There are no old rare books or their collectors... in sight? Almost; no old rare books and only the one old rare books collector acting as hostess. She is ‘at table’... serving a small slice to a “Please” upon a “Second scoop?” paper dish of vanilla ice cream. The small pie slice “Beside please” assures that this purchaser of a ‘her dish’ will not be “too sour” (from the already heavy handed with the sugar “MY MOTHER’S” rhubarb “stew” pie filling...): Yes... small slices of ‘the pie’ are the order of the day. “Sour” is the namesake and... anyway...
“It (the rhubarb stew)
Could work through the white dress committee’s “my bowels”
Benjamin has snarled his leash around a table leg but ignores that as he ravishly re-tongue cleans his own... very empty paper dish... and, again, he looks UP for “MORE”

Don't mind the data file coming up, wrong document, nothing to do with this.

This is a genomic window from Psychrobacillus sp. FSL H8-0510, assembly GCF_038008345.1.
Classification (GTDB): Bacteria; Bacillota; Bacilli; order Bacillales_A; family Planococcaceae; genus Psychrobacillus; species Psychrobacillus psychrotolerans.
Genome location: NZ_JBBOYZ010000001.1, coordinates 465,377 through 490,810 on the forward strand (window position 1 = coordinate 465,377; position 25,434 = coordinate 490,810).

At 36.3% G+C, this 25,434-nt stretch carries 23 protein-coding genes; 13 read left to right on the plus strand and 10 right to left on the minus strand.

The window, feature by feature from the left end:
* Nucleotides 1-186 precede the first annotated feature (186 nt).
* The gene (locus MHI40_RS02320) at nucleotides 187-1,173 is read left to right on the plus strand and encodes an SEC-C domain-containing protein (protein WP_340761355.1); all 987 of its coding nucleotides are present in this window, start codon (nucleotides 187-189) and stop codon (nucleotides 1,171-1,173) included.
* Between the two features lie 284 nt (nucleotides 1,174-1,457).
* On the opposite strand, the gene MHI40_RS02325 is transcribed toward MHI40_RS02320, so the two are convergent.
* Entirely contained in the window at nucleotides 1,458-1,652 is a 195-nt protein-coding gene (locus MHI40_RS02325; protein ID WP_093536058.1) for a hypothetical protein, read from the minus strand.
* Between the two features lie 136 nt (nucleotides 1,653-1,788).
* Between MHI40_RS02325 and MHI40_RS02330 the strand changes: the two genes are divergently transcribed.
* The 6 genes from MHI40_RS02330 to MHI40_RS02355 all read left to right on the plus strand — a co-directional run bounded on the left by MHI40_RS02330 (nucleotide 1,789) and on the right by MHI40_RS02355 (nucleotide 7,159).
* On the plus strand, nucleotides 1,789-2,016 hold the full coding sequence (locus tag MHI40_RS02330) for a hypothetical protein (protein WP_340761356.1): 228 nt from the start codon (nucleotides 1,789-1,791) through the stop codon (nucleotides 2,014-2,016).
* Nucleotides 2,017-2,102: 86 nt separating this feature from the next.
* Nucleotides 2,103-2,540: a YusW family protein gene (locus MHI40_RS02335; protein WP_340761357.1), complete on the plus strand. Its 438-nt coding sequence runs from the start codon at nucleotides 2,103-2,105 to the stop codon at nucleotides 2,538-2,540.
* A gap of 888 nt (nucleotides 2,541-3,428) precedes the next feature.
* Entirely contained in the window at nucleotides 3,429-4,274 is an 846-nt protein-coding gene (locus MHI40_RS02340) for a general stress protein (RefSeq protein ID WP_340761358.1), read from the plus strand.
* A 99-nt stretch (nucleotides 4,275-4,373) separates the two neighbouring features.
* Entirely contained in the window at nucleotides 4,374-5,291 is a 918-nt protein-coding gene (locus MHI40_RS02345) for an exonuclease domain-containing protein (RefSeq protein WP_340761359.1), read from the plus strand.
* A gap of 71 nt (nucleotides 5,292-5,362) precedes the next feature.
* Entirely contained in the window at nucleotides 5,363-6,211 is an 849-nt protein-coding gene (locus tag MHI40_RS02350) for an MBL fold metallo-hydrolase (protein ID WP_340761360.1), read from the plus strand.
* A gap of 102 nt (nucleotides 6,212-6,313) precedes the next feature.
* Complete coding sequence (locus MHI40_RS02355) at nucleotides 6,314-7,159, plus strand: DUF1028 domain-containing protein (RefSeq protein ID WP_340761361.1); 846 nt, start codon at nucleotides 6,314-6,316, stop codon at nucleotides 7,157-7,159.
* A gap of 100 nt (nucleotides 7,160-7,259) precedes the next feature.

“You’ve already had yours and that was MORE than enough”.
I just nod to the hostess pie serving old book collector “at station” as I go by to ‘slip inside’ to “SEE” the weekend’s Historical Exhibition. It is different each year. Sort of. So I always “go in” to “SEE”. NOT that anyone would care in their white dresses and white shoes and Old New England white painted buildings and white painted fencing with the ...just starting to go bye... white Lilac bloom... mixed with the lilacs’ lavender bloom... too. “They smell so good”.
I’ll get (buy) a
When I “come out”.
But first I “go in”.
It is not hard to examine (“look at”) an exhibit of a village scale Maine community historical society. One exhibition room is a normal as... may be... two rooms. These exhibition rooms are often the front rooms of the historic building (former home “of”) that houses the village historical society. The exhibits are often specific and titled. “MILL CREEK MILLS 1783-1894” for example. Two rooms of ‘exhibit’ on that subject title... is a lot... to wish for. To avert an empty feel, other items are often ‘fit it’ to ‘fill out’. Nothing is ever said. No one (“Who IS going there?”) notices. I like this... practice; more “stuff” to look at.